Spanish holiday complex which hired guards to enforce nudity overruled by court

A holiday complex which hired guards to enforce its strict nudity policy has been ruled against by Spain’s Supreme Court.

The apartment complex had a mandatory nudity rule in communal areas — hiring guards to ensure no clothing was worn in the gardens or pool.

But not all guests were happy with the decision have gone all the way up to Spain’s Supreme Court, as reported by the Washington Post.

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Mandatory nudity rules were passed by the homeowners’ association of the complex in Vera, Almería — dubbed the Natura World apartments.

The regional tourism website states that the complex is “on the beachfront in the most visited naturist/nudist area in Spain”. It also notes they have direct access to a nudist beach.

According to Spain’s ABC, 80% of the Natura World households are nudists.

On Thursday, February 16, the court ruled that enforcing nudity in communal areas was a breach of residents’ fundamental rights.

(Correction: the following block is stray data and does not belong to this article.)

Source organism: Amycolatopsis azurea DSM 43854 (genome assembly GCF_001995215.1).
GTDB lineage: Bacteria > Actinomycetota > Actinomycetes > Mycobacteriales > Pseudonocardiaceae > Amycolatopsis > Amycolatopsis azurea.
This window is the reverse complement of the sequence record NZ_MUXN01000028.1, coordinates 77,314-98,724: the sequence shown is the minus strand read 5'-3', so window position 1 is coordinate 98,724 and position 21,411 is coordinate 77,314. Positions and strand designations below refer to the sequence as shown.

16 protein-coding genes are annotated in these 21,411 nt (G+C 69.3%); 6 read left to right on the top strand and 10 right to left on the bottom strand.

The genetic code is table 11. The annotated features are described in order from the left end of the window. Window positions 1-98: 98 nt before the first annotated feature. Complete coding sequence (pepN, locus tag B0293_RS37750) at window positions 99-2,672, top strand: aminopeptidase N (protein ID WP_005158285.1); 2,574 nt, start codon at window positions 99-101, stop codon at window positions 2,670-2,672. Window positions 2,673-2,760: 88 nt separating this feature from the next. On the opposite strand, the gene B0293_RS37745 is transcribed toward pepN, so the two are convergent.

They added that the two lower courts before them had been wrong to state that the association’s rules on nudity in public areas had been passed unanimously.

The court ruled: “A simple reading of the minutes of the community meeting clearly demonstrates that the said statutes were not approved and that the judgment delivered in previous proceedings did not address this issue”.

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Therefore requiring mandatory nudity would discriminate against residents who wished to remain clothed.

They added it would also violate their freedom of movement and right to privacy in the public areas which they also co-owned.

Nudity is “a perfectly respectable and legitimate personal choice,” the ruling said, “but its practice cannot be demanded without a basis.”

In particular, the court said the plaintiffs could not be prevented “arbitrarily, by acts of force, through the hiring of private security services” from using the shared facilities.

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The court awarded 1,000 euros (around £890) to each of the plaintiffs for “moral damages.”

Mari Carmen Jiménez, one of the plaintiffs, told the Spanish newspaper El País: “Since the first day, they told us that everyone could go as they pleased and there was never any talk of it being an obligation to bathe naked.

“It’s horrible what we’ve been suffering; it’s very hard to be prevented from accessing the pool you own.”


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